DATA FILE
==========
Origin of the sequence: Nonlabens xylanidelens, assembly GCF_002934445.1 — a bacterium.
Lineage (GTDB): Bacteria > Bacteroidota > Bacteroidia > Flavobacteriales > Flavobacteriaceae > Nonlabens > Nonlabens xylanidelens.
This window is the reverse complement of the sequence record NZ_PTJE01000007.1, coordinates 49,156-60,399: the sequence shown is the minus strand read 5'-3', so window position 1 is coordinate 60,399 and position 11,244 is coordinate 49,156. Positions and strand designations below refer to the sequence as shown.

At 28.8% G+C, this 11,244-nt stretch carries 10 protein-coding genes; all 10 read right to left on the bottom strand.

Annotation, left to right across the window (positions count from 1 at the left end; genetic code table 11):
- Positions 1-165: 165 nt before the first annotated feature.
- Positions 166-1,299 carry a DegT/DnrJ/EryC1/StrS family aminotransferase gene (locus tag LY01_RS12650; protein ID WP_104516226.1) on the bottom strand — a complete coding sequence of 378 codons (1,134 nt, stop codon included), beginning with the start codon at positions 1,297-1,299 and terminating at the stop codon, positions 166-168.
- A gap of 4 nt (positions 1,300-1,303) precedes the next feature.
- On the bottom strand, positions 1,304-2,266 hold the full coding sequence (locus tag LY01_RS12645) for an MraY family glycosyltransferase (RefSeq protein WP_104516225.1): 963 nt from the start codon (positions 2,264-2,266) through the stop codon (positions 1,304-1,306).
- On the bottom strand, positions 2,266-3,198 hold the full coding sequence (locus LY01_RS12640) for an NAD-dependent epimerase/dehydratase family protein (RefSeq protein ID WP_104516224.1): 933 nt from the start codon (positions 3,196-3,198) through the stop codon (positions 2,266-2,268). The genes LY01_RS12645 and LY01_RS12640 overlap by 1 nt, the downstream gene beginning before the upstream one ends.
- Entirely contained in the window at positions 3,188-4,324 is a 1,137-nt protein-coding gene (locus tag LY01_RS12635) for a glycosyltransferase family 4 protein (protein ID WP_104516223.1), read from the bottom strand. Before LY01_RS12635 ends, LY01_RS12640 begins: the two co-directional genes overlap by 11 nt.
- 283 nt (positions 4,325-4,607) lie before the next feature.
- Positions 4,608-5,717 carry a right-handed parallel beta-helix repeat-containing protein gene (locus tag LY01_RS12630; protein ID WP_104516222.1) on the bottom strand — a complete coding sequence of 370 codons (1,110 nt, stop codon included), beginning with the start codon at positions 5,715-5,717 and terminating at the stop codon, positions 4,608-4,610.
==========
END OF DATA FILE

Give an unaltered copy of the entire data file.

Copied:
Origin of the sequence: Nonlabens xylanidelens, assembly GCF_002934445.1 — a bacterium.
Lineage (GTDB): Bacteria > Bacteroidota > Bacteroidia > Flavobacteriales > Flavobacteriaceae > Nonlabens > Nonlabens xylanidelens.
This window is the reverse complement of the sequence record NZ_PTJE01000007.1, coordinates 49,156-60,399: the sequence shown is the minus strand read 5'-3', so window position 1 is coordinate 60,399 and position 11,244 is coordinate 49,156. Positions and strand designations below refer to the sequence as shown.

At 28.8% G+C, this 11,244-nt stretch carries 10 protein-coding genes; all 10 read right to left on the bottom strand.

Annotation, left to right across the window (positions count from 1 at the left end; genetic code table 11):
- Positions 1-165: 165 nt before the first annotated feature.
- Positions 166-1,299 carry a DegT/DnrJ/EryC1/StrS family aminotransferase gene (locus tag LY01_RS12650; protein ID WP_104516226.1) on the bottom strand — a complete coding sequence of 378 codons (1,134 nt, stop codon included), beginning with the start codon at positions 1,297-1,299 and terminating at the stop codon, positions 166-168.
- A gap of 4 nt (positions 1,300-1,303) precedes the next feature.
- On the bottom strand, positions 1,304-2,266 hold the full coding sequence (locus tag LY01_RS12645) for an MraY family glycosyltransferase (RefSeq protein WP_104516225.1): 963 nt from the start codon (positions 2,264-2,266) through the stop codon (positions 1,304-1,306).
- On the bottom strand, positions 2,266-3,198 hold the full coding sequence (locus LY01_RS12640) for an NAD-dependent epimerase/dehydratase family protein (RefSeq protein ID WP_104516224.1): 933 nt from the start codon (positions 3,196-3,198) through the stop codon (positions 2,266-2,268). The genes LY01_RS12645 and LY01_RS12640 overlap by 1 nt, the downstream gene beginning before the upstream one ends.
- Entirely contained in the window at positions 3,188-4,324 is a 1,137-nt protein-coding gene (locus tag LY01_RS12635) for a glycosyltransferase family 4 protein (protein ID WP_104516223.1), read from the bottom strand. Before LY01_RS12635 ends, LY01_RS12640 begins: the two co-directional genes overlap by 11 nt.
- 283 nt (positions 4,325-4,607) lie before the next feature.
- Positions 4,608-5,717 carry a right-handed parallel beta-helix repeat-containing protein gene (locus tag LY01_RS12630; protein ID WP_104516222.1) on the bottom strand — a complete coding sequence of 370 codons (1,110 nt, stop codon included), beginning with the start codon at positions 5,715-5,717 and terminating at the stop codon, positions 4,608-4,610.